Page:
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Mystery Plant: Peach palm keeps on giving

Pictured are hearts of palm obtained from this week’s Mystery Plant, Bactris gasipaes, or Peach palm.
Pictured are hearts of palm obtained from this week’s Mystery Plant, Bactris gasipaes, or Peach palm. Special to The Herald-Sun

There are two mysteries this week. First off, if you don’t know what these funny-looking things are in the picture, I’ll have to tell you straight away that they are “hearts of palm,” and they do indeed come from a palm tree. The second mystery will be the actual name of the plant involved here.

The palm family (it has two equivalent botanical names: “Palmae” and “Arecaceae”), you will recall, is a big one, with nearly 3,000 named species. They are perennial plants, commonly growing to be tall trees, or sometimes occurring as more shrubby plants. Some species are actually climbers, and rather viny.

Palms occur widely around the world, especially in the tropics, but are also fairly well represented in temperate regions. (I’ll say quickly that in South Carolina, a decidedly temperate place, we have four native palm species.)

The usefulness of palms to humans has been known since antiquity. In various cultures, different palm species have been extremely important as sources of building material, temporary shelters, fuel, charcoal, containers, fiber, clothing, oils, waxes, beverages, and especially as a food source. More recently, palms have increased dramatically in the horticulture business, and are now widely used as street trees and for landscaping accents.

“Hearts of palm” or “palm hearts” or “palm cabbage” (“palmitos” in Spanish) are a traditional and modern food source in Latin America, and more recently, as a sort of gourmet item. They come from any number of different tropical and temperate palm species.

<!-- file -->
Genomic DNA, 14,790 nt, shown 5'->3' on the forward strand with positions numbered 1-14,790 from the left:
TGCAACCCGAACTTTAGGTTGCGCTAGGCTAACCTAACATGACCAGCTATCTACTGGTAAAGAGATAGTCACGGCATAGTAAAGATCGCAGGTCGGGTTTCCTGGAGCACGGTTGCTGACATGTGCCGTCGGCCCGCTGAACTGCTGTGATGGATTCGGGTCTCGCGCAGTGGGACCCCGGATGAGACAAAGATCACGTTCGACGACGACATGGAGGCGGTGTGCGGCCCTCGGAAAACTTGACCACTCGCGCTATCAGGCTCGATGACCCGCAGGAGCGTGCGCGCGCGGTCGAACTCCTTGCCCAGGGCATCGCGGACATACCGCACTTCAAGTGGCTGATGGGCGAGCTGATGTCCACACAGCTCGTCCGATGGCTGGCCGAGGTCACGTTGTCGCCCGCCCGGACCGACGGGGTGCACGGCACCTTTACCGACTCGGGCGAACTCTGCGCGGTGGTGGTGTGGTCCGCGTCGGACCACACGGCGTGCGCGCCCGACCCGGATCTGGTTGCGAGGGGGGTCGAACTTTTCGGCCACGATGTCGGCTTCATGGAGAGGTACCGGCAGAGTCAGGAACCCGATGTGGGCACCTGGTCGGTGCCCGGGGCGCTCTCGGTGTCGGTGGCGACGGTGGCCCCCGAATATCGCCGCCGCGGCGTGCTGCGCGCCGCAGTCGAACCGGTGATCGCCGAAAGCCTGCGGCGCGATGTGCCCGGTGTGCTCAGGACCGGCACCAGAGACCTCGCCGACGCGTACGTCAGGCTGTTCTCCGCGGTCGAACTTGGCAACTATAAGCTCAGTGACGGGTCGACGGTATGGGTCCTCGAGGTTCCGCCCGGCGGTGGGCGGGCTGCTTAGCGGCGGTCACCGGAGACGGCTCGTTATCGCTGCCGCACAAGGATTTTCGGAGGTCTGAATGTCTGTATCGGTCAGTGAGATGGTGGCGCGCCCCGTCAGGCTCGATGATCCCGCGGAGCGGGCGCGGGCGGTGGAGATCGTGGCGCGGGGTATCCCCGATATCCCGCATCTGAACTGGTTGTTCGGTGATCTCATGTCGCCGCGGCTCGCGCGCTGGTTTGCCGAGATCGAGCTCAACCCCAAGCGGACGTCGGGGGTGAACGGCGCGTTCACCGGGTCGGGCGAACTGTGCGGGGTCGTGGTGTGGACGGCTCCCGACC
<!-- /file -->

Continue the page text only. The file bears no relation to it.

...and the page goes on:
Harvesting the palm “hearts” involves cutting the growing bud from the top, or end, of the plant, along with associated tissue behind it. The sections are then sliced to convenient lengths. These hearts can be eaten raw, pickled, or cooked, and are an important source of vitamins and minerals, as well as dietary fiber.

They also taste terrific.

As a snack, the canned variety (pictured here) serves nicely. They have a sort of soft crunchiness, with a sweetish, nutty flavor. They also work very well in salads, too. I’m thinking that a pickled “escabeche” salad of jicama, corn, and palm hearts would go very well with carnitas (roasted pork, of course) and an ice-cold cerveza.

If you are starting to get hungry, you might find some in the Latin American section of your local well-stocked supermarket.

Unfortunately, cutting the “heart” or bud out of a palm tree basically kills the plant, and this has indeed led to the destruction of large numbers of palms in the wild.

Our mystery plant is a palm species, however, that produces plenty of sprouts from the base, and can be harvested repeatedly.

Bactris gasipaes or Peach palm is a thorny palm which grows to 60-feet tall and is widely grown now in cultivation in much of Central America.

As an extra bonus, this palm also produces delicious fruits which look like small peaches.

For more information on the fascinating palm family, consider David L. Jones’ “Palms throughout the World,” published in 1995 by the Smithsonian Institution Press.

EDITOR’S NOTE: John Nelson is the curator of the A. C. Moore Herbarium at the University of South Carolina, in the Department of Biological Sciences, Columbia, S.C. 29208. As a public service, the Herbarium offers free plant identifications. For more information, visit www.herbarium.org or call 803-777-8196, or email nelson@sc.edu.

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